The diplomatic mission in Toronto, he added, speaking on condition of anonymity, has been monitoring senior Gülen members and reporting their activities back to Turkey, a charge the Germans have been levelling against the AK Party in their country for at least a year.
Unlike Germany, Canada does not have a significant Turkish population. But, despite their small numbers, Gülenists in Canada play an outsized role in the Turkish calculus, the senior diplomat said, because of the close proximity of the U.S.-based Fethullah Gülen, the reclusive cleric who heads the group. Turkish authorities worry that Canada may provide safe sanctuary for him in the event the Trump administration decides to extradite him back to Turkey.

So far, Canada has tried to stay out of Turkey’s intrigues, though it has accepted the asylum claim of one Turkish diplomat, the former vice-consul at the Turkish consulate in Toronto, Gökhan Toy, who is accused in Turkey of being a member of FETO.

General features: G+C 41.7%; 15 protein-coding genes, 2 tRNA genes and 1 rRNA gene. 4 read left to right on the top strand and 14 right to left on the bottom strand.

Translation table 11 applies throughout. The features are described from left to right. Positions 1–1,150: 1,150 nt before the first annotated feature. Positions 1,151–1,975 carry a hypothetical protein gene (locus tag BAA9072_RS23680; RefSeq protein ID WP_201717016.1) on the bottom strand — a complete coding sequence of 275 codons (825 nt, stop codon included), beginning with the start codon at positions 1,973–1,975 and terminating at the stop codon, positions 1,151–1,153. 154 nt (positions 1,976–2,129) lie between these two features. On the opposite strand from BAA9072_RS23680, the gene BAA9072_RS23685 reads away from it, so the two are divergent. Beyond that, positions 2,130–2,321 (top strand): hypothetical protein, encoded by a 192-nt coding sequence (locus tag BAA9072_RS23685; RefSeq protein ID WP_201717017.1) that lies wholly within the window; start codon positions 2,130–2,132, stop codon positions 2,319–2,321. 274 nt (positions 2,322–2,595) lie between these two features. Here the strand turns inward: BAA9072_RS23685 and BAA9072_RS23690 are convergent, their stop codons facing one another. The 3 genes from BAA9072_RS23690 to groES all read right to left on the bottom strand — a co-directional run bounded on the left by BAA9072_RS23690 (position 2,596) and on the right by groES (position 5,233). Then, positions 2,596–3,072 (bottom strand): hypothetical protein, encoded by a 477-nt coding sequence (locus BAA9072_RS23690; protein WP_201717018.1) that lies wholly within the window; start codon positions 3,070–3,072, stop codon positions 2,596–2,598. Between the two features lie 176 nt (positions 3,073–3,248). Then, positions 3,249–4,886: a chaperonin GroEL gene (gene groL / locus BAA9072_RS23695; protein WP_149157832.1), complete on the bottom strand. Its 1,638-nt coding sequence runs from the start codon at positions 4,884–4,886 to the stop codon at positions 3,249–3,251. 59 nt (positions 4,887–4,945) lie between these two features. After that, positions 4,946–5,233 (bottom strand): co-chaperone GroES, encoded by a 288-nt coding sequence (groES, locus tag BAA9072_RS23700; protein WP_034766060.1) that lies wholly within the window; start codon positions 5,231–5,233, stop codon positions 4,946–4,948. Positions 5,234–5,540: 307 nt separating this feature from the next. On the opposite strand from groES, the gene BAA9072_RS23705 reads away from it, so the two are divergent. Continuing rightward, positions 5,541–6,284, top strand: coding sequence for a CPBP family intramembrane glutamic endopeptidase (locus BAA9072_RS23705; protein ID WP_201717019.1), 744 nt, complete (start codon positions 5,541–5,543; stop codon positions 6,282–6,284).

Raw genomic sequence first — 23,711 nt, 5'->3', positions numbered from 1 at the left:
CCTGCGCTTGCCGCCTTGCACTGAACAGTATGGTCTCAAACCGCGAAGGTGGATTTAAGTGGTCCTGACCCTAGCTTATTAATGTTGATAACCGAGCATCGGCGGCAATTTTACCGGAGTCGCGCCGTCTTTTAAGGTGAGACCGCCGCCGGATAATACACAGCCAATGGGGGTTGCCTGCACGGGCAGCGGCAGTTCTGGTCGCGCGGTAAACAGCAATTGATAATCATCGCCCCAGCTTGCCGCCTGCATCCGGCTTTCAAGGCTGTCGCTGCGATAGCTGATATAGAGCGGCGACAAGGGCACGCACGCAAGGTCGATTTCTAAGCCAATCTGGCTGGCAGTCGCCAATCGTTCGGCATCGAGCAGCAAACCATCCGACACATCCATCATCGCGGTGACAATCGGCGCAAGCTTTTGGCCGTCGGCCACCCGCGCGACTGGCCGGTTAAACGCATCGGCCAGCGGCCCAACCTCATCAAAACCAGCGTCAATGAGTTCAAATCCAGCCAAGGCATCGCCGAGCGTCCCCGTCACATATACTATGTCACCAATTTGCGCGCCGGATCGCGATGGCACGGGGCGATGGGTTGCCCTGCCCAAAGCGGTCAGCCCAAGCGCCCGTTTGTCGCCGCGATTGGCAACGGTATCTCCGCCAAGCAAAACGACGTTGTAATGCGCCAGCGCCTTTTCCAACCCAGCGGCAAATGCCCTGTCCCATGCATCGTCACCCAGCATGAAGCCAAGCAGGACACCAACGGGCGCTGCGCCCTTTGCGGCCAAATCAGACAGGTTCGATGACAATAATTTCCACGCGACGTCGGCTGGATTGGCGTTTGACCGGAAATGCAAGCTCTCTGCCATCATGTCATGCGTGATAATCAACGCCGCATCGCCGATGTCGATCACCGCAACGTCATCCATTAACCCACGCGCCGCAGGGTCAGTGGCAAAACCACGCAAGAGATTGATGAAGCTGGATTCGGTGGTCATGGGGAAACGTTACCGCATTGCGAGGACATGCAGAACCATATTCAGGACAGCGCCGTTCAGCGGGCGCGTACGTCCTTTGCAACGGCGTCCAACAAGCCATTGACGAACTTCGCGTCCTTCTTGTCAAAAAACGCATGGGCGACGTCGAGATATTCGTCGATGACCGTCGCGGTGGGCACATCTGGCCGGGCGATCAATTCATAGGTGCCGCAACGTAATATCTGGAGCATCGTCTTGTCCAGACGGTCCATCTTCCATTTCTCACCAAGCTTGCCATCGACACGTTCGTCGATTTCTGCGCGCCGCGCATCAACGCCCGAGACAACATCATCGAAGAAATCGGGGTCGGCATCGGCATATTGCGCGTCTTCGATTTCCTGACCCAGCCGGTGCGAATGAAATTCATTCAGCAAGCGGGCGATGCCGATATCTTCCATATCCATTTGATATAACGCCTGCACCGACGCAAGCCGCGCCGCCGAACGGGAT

“Canadian governments, both the Liberals and the Conservatives, do not want to rock the boat,” the senior diplomat said. “Turkey is a key NATO ally and essential to the fight against ISIS. Canada doesn’t have a lot of influence over the Turkish government to begin with, so why would it raise tensions? There is nothing to be gained.”

Others, however, warn that if Canada does not take a position soon, it could find itself at the mercy of Erdogan’s authoritarianism. The spying allegations are particularly worrisome, according to one security expert in Istanbul, who also requested anonymity.

Under Erdogan, he explained, Turkish intelligence agencies have been given sweeping powers to conduct operations at home and abroad with little to no oversight. Under the new presidential system, control of the intelligence community will likely shift to the president, who has already demonstrated his penchant for using it against his perceived enemies, particularly in Europe.